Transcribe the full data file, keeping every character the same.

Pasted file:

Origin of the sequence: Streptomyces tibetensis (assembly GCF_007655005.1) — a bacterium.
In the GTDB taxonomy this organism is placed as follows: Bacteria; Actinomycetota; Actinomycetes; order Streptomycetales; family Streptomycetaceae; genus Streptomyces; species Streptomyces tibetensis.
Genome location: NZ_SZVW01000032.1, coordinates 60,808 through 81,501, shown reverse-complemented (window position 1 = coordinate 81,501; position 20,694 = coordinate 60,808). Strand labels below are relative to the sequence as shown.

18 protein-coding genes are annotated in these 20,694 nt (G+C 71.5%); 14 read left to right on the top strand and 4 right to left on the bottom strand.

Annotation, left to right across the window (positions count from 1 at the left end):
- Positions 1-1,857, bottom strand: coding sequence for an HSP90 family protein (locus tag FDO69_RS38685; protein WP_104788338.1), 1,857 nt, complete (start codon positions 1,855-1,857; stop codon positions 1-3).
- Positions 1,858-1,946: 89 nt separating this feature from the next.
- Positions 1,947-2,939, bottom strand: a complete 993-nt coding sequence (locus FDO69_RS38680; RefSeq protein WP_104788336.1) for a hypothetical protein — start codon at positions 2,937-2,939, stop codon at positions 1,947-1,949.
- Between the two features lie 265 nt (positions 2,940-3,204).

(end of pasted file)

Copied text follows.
Origin of the sequence: Streptomyces tibetensis (assembly GCF_007655005.1) — a bacterium.
In the GTDB taxonomy this organism is placed as follows: Bacteria; Actinomycetota; Actinomycetes; order Streptomycetales; family Streptomycetaceae; genus Streptomyces; species Streptomyces tibetensis.
Genome location: NZ_SZVW01000032.1, coordinates 60,808 through 81,501, shown reverse-complemented (window position 1 = coordinate 81,501; position 20,694 = coordinate 60,808). Strand labels below are relative to the sequence as shown.

18 protein-coding genes are annotated in these 20,694 nt (G+C 71.5%); 14 read left to right on the top strand and 4 right to left on the bottom strand.

Annotation, left to right across the window (positions count from 1 at the left end):
- Positions 1-1,857, bottom strand: coding sequence for an HSP90 family protein (locus tag FDO69_RS38685; protein WP_104788338.1), 1,857 nt, complete (start codon positions 1,855-1,857; stop codon positions 1-3).
- Positions 1,858-1,946: 89 nt separating this feature from the next.
- Positions 1,947-2,939, bottom strand: a complete 993-nt coding sequence (locus FDO69_RS38680; RefSeq protein WP_104788336.1) for a hypothetical protein — start codon at positions 2,937-2,939, stop codon at positions 1,947-1,949.
- Between the two features lie 265 nt (positions 2,940-3,204).